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Math Help - Second order non homogeneous DE, annihilator method

  1. #1
    MHF Contributor arbolis's Avatar
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    Second order non homogeneous DE, annihilator method

    I've followed Chris' tutorial, but I didn't get lucky at the end.
    I must solve y''+2y'=xe^{-2x}. Also, y(0)=a and y'(0)=b.
    So I consider the homogeneous equation y''+2y'=0. I wrote the characteristic polynomial and found its roots to be \pm i \sqrt 2. Thus a solution to the homogeneous DE is c_1 \cos (x\sqrt 2)+c_2 \sin (x \sqrt 2). I'm not sure if I can solve for c_1 and c_2 yet, with the initial conditions. It would be the solution the homogeneous DE, but are these constants the same in the case of the non homogeneous case? I guess yes...
    Anyway, I continued writing (D^2+2D)(y)=xe^{-2x}. The annihilator is (D+2).
    Hence (D+2)(D^2+2D)(y)=0. So (r+2)(r^2+2r)=0 \Rightarrow r=0 or r=-2 (this one is a double root).
    Thus a general solution to the original DE is y=c_1 \cos (x\sqrt 2)+c_2 \sin (x \sqrt 2)+c_3e^{-2x}+c_4.
    I tried to solve for c_3 and c_4 this way:
    y_p=c_3e^{-2x}.
    y_p'=-2c_3e^{-2x}.
    y_p''=4c_3e^{-2x}.
    Plugging these values into the original DE, I reach that xe^{-2x}=0, c_3 cancels out... Obviously I made something wrong. I don't see what.
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  2. #2
    Rhymes with Orange Chris L T521's Avatar
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    Quote Originally Posted by arbolis View Post
    I've followed Chris' tutorial, but I didn't get lucky at the end.
    I must solve y''+2y'=xe^{-2x}. Also, y(0)=a and y'(0)=b.
    So I consider the homogeneous equation y''+2y'=0. I wrote the characteristic polynomial and found its roots to be \pm i \sqrt 2. Thus a solution to the homogeneous DE is c_1 \cos (x\sqrt 2)+c_2 \sin (x \sqrt 2). I'm not sure if I can solve for c_1 and c_2 yet, with the initial conditions. It would be the solution the homogeneous DE, but are these constants the same in the case of the non homogeneous case? I guess yes...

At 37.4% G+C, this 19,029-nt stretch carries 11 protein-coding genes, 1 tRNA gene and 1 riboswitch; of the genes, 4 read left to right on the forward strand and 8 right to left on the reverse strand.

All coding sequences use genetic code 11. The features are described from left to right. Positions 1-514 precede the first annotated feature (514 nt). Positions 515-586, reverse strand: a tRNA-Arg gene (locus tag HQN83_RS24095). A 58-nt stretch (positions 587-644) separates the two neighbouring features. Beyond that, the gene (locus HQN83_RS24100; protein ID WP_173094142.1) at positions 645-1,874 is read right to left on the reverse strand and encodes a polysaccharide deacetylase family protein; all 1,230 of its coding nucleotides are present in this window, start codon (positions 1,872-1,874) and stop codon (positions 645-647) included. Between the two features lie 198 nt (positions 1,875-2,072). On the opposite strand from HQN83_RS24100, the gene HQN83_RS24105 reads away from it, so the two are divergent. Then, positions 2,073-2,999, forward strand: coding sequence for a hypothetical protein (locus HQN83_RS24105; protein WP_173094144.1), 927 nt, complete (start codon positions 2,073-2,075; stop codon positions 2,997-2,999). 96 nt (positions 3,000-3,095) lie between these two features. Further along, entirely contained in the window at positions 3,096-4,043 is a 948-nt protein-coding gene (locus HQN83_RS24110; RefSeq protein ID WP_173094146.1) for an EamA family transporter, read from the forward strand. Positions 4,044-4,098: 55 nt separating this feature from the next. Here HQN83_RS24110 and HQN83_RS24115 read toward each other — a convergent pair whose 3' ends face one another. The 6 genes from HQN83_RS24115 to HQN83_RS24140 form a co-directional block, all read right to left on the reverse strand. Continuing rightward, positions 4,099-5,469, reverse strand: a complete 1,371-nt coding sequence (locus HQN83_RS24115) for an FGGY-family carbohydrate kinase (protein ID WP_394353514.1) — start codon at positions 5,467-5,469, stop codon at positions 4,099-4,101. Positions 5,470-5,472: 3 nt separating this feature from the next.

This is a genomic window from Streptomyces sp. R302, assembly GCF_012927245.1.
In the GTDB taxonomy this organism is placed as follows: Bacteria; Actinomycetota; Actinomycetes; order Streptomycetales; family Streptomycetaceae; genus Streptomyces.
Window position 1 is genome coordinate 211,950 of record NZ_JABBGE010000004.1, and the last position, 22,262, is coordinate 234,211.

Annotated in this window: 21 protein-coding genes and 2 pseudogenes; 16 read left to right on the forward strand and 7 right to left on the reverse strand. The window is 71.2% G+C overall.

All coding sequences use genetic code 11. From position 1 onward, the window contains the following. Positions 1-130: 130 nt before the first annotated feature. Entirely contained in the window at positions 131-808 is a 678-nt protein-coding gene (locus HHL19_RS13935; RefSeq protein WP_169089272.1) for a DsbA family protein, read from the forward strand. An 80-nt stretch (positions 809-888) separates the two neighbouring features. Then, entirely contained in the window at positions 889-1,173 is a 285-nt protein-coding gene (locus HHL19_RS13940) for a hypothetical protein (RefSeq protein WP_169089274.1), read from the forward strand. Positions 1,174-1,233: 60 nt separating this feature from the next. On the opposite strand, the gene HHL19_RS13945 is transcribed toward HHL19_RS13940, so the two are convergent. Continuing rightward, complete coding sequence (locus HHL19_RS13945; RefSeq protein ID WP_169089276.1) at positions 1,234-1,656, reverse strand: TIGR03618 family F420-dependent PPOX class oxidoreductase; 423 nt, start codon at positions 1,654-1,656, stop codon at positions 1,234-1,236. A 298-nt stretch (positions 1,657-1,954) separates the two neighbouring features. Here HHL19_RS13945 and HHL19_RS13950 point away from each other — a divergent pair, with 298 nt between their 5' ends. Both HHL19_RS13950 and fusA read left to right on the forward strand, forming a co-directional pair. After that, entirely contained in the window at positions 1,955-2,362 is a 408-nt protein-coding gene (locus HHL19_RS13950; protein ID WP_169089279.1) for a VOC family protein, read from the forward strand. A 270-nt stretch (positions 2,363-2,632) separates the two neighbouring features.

Anyway, I continued writing (D^2+2D)(y)=xe^{-2x}. The annihilator is (D+2).
    Hence (D+2)(D^2+2D)(y)=0. So (r+2)(r^2+2r)=0 \Rightarrow r=0 or r=-2 (this one is a double root).
    Thus a general solution to the original DE is y=c_1 \cos (x\sqrt 2)+c_2 \sin (x \sqrt 2)+c_3e^{-2x}+c_4.
    I tried to solve for c_3 and c_4 this way:
    y_p=c_3e^{-2x}.
    y_p'=-2c_3e^{-2x}.
    y_p''=4c_3e^{-2x}.
    Plugging these values into the original DE, I reach that xe^{-2x}=0, c_3 cancels out... Obviously I made something wrong. I don't see what.
    If you consider the homogeneous equation y^{\prime\prime}+2y^{\prime}=0, the associated characteristic equation is r^2+2r=0\implies r_1=0 and r_2=-2.

    So the homogeneous solution is y=c_1+ c_2e^{-2x}

    Now, we consider the non-homogeneous equation in differential operator form:

    (D^2+2D)y=xe^{-2x}.

    Since \left(D-\alpha\right)^n is the annihilator of e^{\alpha x},xe^{\alpha x},\ldots, x^{n-1}e^{\alpha x}, it follows that (D+2)^2 annihilates xe^{-2x}.